The thesis is a contribution to understanding the ecology of fish populations primarily in SubSaharan African small water bodies (SWBs). SWBs include ponds, small reservoirs, rivers and floodplains. These little studied, highly dynamic ecosystems have fish communities with adaptations to withstand variable and often adverse environmental conditions. The potential combined yield of enhanced or culture-based SWB fisheries may match or exceed the fisheries catch of the large inland waters of Africa. Enhanced SWB fisheries represent a promising approach to rural development.
A standard method for surveying fish populations, the "Drottningholm method", which employs multimesh monofilament bottom and pelagic gillnets, was tested for use in SWBs. The number of nets (efforts) needed to i) catch all common species, and ii) attain a certain precision of catch per unit effort (cpue) estimates, was assessed. Because SWBs are shallow and have few pelagic fish species, it was concluded that pelagic nets should not be used.
Gillnets are selective, i.e. a given mesh size catches primarily fish of a certain size. The selectivity of a gear is usually represented by a curve giving for each size of fish the proportion of the total population of that size which is caught by a unit operation of the gear. The selectivity of the multimesh gillnets to Oreochromis shiranus (Shire tilapia) was estimated directly in a population with numbers known by size class. The shapes of the selectivity curves were nearly normal, justifying standard indirect methods for selectivity estimates.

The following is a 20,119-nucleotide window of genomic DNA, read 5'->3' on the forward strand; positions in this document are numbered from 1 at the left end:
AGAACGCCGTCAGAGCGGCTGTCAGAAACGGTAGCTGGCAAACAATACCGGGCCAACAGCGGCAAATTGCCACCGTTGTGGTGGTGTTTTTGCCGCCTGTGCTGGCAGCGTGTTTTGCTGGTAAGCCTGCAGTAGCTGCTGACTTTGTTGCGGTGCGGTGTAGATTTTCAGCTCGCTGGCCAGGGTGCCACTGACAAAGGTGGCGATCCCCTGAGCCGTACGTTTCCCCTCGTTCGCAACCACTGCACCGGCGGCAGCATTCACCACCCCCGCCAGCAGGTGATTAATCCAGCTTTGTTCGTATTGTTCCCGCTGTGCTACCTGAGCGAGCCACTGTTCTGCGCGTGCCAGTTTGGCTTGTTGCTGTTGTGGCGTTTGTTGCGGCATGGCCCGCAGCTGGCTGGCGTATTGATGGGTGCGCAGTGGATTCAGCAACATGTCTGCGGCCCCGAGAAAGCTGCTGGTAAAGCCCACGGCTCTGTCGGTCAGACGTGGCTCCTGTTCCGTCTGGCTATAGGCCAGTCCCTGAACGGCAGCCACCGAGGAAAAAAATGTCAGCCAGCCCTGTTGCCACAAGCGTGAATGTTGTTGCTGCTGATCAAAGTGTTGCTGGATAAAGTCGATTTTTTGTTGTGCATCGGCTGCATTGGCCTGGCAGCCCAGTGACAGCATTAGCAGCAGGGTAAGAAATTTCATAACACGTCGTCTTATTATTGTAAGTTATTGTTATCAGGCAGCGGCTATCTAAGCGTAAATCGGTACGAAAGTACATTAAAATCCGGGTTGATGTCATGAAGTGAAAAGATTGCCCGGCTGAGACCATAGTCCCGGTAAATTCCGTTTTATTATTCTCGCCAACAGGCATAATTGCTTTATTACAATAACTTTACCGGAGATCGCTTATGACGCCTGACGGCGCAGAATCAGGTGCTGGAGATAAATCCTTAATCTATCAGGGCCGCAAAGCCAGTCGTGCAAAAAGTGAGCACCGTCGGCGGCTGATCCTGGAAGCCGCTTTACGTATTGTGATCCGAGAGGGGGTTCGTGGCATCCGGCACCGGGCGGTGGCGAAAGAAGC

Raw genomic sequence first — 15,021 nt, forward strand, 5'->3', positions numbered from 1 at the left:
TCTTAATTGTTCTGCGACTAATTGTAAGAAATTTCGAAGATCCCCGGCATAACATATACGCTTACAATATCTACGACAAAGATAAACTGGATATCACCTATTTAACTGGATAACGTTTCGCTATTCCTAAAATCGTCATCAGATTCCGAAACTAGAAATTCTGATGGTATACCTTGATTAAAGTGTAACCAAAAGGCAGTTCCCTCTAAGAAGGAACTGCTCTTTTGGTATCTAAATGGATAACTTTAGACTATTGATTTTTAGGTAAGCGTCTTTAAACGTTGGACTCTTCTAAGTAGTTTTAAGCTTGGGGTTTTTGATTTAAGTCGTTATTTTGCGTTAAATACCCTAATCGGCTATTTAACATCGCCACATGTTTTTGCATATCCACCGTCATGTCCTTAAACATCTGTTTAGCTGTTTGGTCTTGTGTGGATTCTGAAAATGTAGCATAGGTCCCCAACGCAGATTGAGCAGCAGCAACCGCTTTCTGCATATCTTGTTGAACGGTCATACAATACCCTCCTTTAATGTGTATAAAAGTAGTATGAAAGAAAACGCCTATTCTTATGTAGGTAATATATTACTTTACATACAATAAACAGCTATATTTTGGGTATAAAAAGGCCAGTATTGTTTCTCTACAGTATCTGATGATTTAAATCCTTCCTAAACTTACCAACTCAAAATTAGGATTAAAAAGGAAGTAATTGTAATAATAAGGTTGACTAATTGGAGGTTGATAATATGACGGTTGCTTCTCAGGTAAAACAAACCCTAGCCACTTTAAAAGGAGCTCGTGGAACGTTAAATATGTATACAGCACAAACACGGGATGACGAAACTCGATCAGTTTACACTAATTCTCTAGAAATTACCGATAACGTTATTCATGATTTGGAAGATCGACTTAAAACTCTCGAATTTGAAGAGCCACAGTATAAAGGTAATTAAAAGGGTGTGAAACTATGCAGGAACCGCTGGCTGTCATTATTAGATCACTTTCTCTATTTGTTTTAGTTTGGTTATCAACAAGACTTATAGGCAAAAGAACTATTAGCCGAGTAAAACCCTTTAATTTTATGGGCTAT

Tag-recapture was tested as a way to obtain estimates of growth and mortality rates. Reduced recaptures of small (<13 cm TL) tagged O. shiranus suggested a possible source of bias. No significant effect of tagging was detected on growth rate, measured as marginal scale circuli spacing.
Studies of the population dynamics of O. shiranus were carried out in two small reservoirs. Growth was estimated by fitting a seasonally oscillating von Bertalanffy growth function to tag-recapture data. Production was high (417 and 872 kg ha-1 year-1) in relation to mean biomass (84 and 64 kg ha-1), generating high production-biomass ratios of 5.
Tilapia are phenotypically plastic regarding age and size at maturity. An existing life history model of optimal age and size at maturity in fish could not encompass tilapia or other fish with variable life histories, and was therefore modified. After incorporation of the observed negative correlation between the von Bertalanffy parameters K and L, the model predicted dome shaped reaction norms for age and size at maturity in fish.
Stockholm: Department of Zoology, Stockholm University , 1997. , 36 p.